Life on the 4th floor

This is a snapshot of the past two months. Grandma's been in this rehab/nursing home facility since June and we visit nearly every day (even though she doesn't remember if we were there or not) These photos are just a snapshot of grandma's life on the 4th floor.

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At the end of May grandma fell (twice!) and was hospitalized. She spent a week or so in the hospital and then was moved to a rehab facility in Niles. It was so heartbreaking to leave her there. She wouldn't eat, she didn't want to socialize with the other "crazies" (as she called them) She was pretty miserable. Every time we came to visit, she thought she would be going home and would get really excited. So. Heartbreaking.  About a week after we brought her to the rehab facility, she had some sort of really bad infection and was rushed back to the hospital (talk about a rough few weeks!) She got a hefty dose of fluids and antibiotics and was sent back to the rehab facility after a few days of recouping.

It's pretty depressing in the rehab/nursing home. It's decorated warmly enough and it doesn't look like the typical sterile decrepit and dingy nursing home you see on the television. There are laminate hardwood-esque floors, the walls are painted a warm golden color and there are bight curtains in each residents room. The residents are what I feel make it so depressing.  The residents on the 4th floor are in various stages of dementia and Alzheimer's. Some are still communicative and seem to be pretty aware. Some are in their own little worlds and can't or don't communicate with anyone. They shuffle around or sit for hours and hours in their wheelchairs or special wheeled devices, lost in their own world.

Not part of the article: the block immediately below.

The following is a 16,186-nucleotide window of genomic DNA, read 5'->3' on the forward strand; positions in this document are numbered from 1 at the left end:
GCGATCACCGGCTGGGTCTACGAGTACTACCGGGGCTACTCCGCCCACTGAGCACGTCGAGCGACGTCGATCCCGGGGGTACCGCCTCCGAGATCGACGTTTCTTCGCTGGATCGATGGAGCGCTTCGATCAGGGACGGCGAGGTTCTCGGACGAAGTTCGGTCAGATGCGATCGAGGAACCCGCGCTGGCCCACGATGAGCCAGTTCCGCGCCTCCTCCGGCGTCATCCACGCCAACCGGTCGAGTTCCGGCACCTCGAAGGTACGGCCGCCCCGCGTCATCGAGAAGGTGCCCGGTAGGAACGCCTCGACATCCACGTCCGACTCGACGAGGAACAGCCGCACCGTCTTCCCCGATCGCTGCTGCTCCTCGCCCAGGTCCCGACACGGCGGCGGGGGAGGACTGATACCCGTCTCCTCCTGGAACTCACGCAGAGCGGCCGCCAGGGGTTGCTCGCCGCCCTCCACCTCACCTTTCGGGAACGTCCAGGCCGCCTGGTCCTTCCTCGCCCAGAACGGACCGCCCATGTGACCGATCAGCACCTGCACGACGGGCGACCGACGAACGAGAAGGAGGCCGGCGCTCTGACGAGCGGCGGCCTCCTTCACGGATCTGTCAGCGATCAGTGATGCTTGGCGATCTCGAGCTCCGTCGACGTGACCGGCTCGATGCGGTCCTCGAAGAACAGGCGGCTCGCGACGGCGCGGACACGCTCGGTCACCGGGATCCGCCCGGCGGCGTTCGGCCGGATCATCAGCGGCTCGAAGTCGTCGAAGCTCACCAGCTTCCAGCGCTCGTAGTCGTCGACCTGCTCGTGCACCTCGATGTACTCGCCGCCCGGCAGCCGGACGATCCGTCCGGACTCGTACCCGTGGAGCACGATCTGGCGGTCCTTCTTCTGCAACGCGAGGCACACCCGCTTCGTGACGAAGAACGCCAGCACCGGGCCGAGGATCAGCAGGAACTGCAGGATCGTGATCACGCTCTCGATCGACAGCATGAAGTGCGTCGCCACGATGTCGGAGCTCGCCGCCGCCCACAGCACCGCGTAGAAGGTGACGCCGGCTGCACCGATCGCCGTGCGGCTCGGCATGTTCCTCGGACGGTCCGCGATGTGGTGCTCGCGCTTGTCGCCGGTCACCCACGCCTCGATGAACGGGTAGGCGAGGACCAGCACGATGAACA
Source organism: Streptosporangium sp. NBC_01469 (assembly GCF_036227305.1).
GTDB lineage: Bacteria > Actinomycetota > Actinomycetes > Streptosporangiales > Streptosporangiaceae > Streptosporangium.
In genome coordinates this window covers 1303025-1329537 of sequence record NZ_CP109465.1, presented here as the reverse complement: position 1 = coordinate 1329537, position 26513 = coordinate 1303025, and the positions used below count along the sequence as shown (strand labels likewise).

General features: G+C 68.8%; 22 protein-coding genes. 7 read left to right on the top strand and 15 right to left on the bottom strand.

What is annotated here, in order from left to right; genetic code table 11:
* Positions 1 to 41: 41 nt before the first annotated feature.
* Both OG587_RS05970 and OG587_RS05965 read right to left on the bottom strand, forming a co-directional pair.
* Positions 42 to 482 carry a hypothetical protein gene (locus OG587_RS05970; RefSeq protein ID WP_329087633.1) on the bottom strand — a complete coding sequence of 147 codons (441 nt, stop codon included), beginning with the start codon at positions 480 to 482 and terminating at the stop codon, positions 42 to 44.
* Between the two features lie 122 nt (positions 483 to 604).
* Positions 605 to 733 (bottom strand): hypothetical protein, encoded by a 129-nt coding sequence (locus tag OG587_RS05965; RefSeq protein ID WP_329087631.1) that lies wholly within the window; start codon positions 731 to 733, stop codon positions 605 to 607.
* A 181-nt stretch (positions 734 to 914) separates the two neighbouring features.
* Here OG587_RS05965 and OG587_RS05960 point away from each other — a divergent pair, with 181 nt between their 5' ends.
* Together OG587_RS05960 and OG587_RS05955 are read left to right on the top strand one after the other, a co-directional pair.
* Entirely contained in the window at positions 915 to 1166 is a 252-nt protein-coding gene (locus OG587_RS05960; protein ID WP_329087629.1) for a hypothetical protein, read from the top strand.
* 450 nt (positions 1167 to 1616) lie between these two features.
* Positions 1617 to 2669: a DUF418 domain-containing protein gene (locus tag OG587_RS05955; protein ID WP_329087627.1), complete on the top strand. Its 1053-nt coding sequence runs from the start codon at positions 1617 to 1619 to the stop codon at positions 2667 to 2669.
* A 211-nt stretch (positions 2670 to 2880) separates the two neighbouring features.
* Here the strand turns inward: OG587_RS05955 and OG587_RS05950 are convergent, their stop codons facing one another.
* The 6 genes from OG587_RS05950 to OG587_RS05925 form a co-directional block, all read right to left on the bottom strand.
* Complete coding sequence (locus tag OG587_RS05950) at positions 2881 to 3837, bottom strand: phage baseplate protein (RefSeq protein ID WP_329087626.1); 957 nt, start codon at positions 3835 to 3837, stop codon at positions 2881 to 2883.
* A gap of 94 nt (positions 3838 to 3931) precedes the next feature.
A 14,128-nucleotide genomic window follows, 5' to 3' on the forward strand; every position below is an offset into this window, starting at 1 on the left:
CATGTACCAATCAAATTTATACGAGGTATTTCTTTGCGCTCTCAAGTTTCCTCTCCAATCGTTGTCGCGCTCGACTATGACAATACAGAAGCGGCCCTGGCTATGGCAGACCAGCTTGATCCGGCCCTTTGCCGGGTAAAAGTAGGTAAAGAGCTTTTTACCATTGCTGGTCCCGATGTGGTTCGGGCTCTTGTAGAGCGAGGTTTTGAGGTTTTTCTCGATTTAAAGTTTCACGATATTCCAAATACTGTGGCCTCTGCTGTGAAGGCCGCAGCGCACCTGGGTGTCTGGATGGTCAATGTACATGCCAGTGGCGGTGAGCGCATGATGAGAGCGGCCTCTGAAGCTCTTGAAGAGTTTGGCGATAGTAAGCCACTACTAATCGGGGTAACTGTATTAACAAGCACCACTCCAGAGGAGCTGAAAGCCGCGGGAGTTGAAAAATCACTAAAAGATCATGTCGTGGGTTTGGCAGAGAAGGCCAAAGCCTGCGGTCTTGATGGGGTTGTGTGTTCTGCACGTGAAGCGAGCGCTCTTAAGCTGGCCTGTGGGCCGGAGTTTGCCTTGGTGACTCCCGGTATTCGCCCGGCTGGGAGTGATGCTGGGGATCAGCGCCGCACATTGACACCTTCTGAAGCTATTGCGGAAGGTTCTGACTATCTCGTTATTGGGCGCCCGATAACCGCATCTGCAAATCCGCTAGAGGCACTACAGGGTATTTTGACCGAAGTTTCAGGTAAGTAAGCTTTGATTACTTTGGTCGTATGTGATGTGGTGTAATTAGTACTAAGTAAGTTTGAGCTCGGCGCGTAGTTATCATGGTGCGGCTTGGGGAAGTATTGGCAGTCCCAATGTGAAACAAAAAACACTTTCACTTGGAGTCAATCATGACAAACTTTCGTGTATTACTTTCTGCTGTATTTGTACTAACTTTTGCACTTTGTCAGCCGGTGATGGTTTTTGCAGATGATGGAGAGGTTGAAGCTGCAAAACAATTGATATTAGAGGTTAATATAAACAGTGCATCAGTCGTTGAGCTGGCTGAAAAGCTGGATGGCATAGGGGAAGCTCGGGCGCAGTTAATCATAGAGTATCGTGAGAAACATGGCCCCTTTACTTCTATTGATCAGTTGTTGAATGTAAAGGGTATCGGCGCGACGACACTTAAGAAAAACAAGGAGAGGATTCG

There are a cast of characters living on the fourth floor with my grandma. There are two women that have little baby dolls that they hold onto. One of these women tries to feed the doll, keep it warm, talk to it, and kiss it-- as if it were a real baby. I wonder if these women think the doll is their own baby from happier times in years past? There's Ruby, a woman who stands outside or across from my grandma's door all the time (it's a little creepy, actually).  Mary, who talks to my grandma in Polish (I didn't know my grandma could still communicate so well in Polish!) Hazel is the woman with the crash helmet and special wheeled contraption. She spends most of her time walking the hallways. There are the two sisters who are so sweet. They share a room together and always sit together. While at the table during meals, the sister who is in slightly better condition takes care of and helps feed the other one. Dorothy is fortunate to be pretty communicative and aware. She and my grandma sit next to each other often and talk. There are also several folks who are confined to special gurney type chairs, who cannot move their arms or legs that need to be fed and are dependent on the CNA's for complete care.

What makes me most sad is many of the residents do not have friends or family that visit them. My grandma is so lucky that someone from our family goes at least every day, and most days, two or three people stop in and see her. We're there to make sure she eats, make sure she's well and receiving the care she needs. We notify the nurses when she needs to use the bathroom, or when she has a headache and needs some aspirin. We make sure she has her clothes and belongings. She looks forward to someone coming to visit everyday. She's happy that we take her outside and we talk to her about what's going on in our lives, or the world. She laughs. She smiles. She may not always follow the conversation, or even remember much that we were there, but we show up. Every day.

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goodness, isn't grandma cute?

 

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